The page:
Kieran Mulvey was the General secretary of the ASTI from 1980 until he was replaced by Charlie Lennon in 1991.[6] On Lennon's retirement in 2004 John White became acting General Secretary of the ASTI and was appointed in 2005.[7] Pat King replaced White in September 2010. Kieran Christie is currently the General Secretary of the ASTI as of 1 January 2016[8]

President

The president of the union is elected at the annual convention and takes office on 1 August of that year. Unlike the General Secretary the President is always a teacher and takes a leave of absence from their teaching role for the duration of their term.[9]

Year President Year President Year President Year President
1909 W. S. Cooney 1910 P. J. Kennedy 1911 P. J. Kennedy 1912 W. Johnston
1913 G. A. Watson 1914 G. A. Watson 1915 G. A. Watson 1916 G. A. Watson
1917 W. J. Williams 1918 G. A. Watson 1919 T. J. Burke 1920 L. Murray
1921 B. Gillespie 1922 B. Gillespie 1923 M. Kinsella/A. Ruttledge 1924 J. H. Kane
1925 T. P. Waller 1926 A. J. Mulligan 1927 J. J. Murphy 1928 G. P. Duggan
1929 J. H. Kane 1930 T. O’Beirne 1931 T. O’Beirne 1932 T. O’Donoghue
1933 C. L. Dillon 1934 G. P. Daly 1935 J. H. Kane 1936 J. H. Kane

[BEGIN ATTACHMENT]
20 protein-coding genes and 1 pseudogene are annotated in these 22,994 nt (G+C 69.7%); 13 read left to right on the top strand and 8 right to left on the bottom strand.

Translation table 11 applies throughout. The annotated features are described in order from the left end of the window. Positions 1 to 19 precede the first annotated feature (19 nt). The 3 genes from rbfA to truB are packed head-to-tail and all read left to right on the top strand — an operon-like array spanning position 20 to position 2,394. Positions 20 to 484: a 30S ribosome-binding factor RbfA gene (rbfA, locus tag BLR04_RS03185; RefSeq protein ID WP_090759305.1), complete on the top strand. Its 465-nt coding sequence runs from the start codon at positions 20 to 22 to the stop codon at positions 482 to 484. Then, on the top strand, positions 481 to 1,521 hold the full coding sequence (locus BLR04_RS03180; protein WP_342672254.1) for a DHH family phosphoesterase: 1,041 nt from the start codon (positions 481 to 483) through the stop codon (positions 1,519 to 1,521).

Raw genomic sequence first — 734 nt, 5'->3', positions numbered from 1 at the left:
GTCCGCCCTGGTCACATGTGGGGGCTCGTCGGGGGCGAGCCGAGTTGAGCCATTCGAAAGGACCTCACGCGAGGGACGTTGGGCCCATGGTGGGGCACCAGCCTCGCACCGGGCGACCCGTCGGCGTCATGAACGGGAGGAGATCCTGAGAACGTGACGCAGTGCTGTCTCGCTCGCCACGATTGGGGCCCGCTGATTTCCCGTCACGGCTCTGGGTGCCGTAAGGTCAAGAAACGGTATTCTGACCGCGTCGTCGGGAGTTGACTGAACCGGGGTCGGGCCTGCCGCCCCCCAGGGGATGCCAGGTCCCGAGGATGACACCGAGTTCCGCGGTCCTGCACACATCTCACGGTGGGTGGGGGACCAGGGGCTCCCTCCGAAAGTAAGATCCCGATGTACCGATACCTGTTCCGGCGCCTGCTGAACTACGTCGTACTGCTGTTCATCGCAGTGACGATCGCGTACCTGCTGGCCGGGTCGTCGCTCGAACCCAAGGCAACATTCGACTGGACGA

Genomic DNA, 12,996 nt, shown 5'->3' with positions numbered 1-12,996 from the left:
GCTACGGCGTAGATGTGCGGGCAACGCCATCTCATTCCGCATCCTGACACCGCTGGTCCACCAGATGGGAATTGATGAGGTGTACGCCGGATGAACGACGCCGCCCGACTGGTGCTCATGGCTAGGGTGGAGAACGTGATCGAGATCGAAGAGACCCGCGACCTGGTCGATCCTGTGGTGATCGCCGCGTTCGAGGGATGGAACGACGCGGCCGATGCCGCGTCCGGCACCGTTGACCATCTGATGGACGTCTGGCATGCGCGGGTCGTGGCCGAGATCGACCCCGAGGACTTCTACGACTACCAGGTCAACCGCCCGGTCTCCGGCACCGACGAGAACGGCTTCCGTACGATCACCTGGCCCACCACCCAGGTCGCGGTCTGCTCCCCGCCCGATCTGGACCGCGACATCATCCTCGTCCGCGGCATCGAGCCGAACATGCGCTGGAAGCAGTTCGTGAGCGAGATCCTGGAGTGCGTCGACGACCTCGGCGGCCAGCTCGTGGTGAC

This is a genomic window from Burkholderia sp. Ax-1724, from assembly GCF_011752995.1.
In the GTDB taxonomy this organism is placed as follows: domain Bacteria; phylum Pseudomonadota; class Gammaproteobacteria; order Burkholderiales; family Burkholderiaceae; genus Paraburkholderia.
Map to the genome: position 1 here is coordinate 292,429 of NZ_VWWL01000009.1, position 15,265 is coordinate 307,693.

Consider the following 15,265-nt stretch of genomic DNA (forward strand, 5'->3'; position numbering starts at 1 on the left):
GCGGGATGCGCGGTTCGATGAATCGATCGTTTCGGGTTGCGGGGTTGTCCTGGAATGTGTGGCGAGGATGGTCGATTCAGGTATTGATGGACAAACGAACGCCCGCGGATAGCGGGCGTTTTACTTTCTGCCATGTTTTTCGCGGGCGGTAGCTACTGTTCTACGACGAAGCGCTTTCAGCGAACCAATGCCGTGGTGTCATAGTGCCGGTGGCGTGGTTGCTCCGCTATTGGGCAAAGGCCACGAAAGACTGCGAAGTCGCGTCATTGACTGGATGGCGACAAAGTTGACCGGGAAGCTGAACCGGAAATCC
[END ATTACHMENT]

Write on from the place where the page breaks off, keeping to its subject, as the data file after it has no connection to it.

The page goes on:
1937 F. Kennedy 1938 T. P. Waller 1939 T. P. Waller 1940 T. J. Boylan
1941 T. J. Boylan 1942 T. O’Donoghue 1943 C. L. Dillon 1944 C. L. Dillon
1945 T. Walsh 1946 D. Buckley 1947 O. P. Ward 1948 O. P. Ward
1949 W.G. Kirkpatrick 1950 S. Ó Mathúna 1951 D. Ó Conalláin 1952 T. C. Coppinger
1953 W. Meyler 1954 P. J. O’Reilly 1955 G. Ó Maoilmhichil 1956 P. J. Hardiman
1957 L. Comerford 1958 N. Kelleher 1959 C. L. Dillon, J. Wilson 1960 T. Murphy
1961 P. S. Gillman 1962 G. Lyons 1963 D. Ó Mhurchú 1964 P. Finnegan
1965 D. Buckley 1966 J. A. Brommell 1967 J. A. Brommell 1968 H. Duffy
1969 M. Sheedy 1970 T. O’Dea 1971 P. Ó Riordáin 1972 K. Meehan
1973 P. Purcell 1974 L. Hogan 1975 J. A. "Alfie" Sheehy 1976 M. MacCormack
1977 D. Nolan 1978 D. Nolan 1979 M. MacCarthy 1980 D. Barry
1981 T. Boland 1982 M. Walsh 1983 R. Kennedy 1984 H. Collins
1985 L. O’Flaherty 1986 J. White 1987 D. Quish 1988 K. O’Sullivan
1989 E. O’Allmhurain 1990 J. Costello 1991 W. Ruane 1992 J. Whyte
1993 M. Dowling Maher 1994 S. Higgins 1995 T. Francis 1996 J. Mulcahy
1997 J. Hurley 1998 M. Corely 1999 B. O’Sullivan 2000 D. McCluskey
2001 C. Fitzpatrick 2002 P. J. Sheehy 2003 P. Cahill 2004 S. Hall
2005 S. Parsons 2006 M. Freeley 2007 P. Wroe 2008 P. Hurley
2009 J. Moran 2010 J. Keane 2011 B. Broderick 2012 G. Breslin
2013 S. Maguire 2014 P. Irwin 2015 M. G. Ní Chiarba 2016 E. Byrne

See also

References

  1. ^ "ETUCE". Retrieved 8 October 2013.
  2. ^ About ASTI
  3. ^ a b "Objectives". Retrieved 8 October 2013.
  4. ^ Cunningham, John (2009). Unlikely Radicals, Irish Post-Primary Teachers and the ASTI 1909-2009. Cork University Press. ISBN 185918460X.
  5. ^ McCabe, Conor. "Review of Unlikely Radicals". Retrieved 8 October 2013.
  6. ^ "K. Mulvey bio" (PDF). NUI. Retrieved 5 February 2016.
  7. ^ "General Secretary 2005". Irish Times. Retrieved 5 February 2016.
  8. ^ "New General Secretary". Irish Times. Retrieved 5 February 2016.
  9. ^ 100 year newsletter